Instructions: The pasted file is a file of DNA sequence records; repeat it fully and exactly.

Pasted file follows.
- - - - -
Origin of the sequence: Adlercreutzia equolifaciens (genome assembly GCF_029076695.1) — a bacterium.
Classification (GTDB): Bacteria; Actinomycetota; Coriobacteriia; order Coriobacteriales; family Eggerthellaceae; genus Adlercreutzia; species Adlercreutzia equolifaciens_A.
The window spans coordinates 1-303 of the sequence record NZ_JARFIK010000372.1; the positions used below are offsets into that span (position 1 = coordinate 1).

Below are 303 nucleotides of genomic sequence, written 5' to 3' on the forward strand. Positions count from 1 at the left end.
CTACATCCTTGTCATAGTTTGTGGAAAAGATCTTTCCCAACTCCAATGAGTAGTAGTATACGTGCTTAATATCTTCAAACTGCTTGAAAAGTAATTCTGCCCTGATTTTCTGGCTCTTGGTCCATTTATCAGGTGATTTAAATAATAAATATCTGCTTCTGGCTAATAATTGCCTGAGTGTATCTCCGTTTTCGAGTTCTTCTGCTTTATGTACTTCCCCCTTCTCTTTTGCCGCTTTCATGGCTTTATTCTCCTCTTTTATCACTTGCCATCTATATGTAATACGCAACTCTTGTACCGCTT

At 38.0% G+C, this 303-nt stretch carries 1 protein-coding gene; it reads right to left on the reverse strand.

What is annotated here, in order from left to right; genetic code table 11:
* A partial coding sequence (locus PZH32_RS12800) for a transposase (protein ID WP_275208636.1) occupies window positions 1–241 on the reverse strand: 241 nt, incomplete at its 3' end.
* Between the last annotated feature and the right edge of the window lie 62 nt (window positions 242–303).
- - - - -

Origin of the sequence: Adlercreutzia equolifaciens (genome assembly GCF_029076695.1) — a bacterium.
Classification (GTDB): Bacteria; Actinomycetota; Coriobacteriia; order Coriobacteriales; family Eggerthellaceae; genus Adlercreutzia; species Adlercreutzia equolifaciens_A.
The window spans coordinates 1-303 of the sequence record NZ_JARFIK010000372.1; the positions used below are offsets into that span (position 1 = coordinate 1).

Below are 303 nucleotides of genomic sequence, written 5' to 3' on the forward strand. Positions count from 1 at the left end.
CTACATCCTTGTCATAGTTTGTGGAAAAGATCTTTCCCAACTCCAATGAGTAGTAGTATACGTGCTTAATATCTTCAAACTGCTTGAAAAGTAATTCTGCCCTGATTTTCTGGCTCTTGGTCCATTTATCAGGTGATTTAAATAATAAATATCTGCTTCTGGCTAATAATTGCCTGAGTGTATCTCCGTTTTCGAGTTCTTCTGCTTTATGTACTTCCCCCTTCTCTTTTGCCGCTTTCATGGCTTTATTCTCCTCTTTTATCACTTGCCATCTATATGTAATACGCAACTCTTGTACCGCTT

At 38.0% G+C, this 303-nt stretch carries 1 protein-coding gene; it reads right to left on the reverse strand.

What is annotated here, in order from left to right; genetic code table 11:
* A partial coding sequence (locus PZH32_RS12800) for a transposase (protein ID WP_275208636.1) occupies window positions 1–241 on the reverse strand: 241 nt, incomplete at its 3' end.
* Between the last annotated feature and the right edge of the window lie 62 nt (window positions 242–303).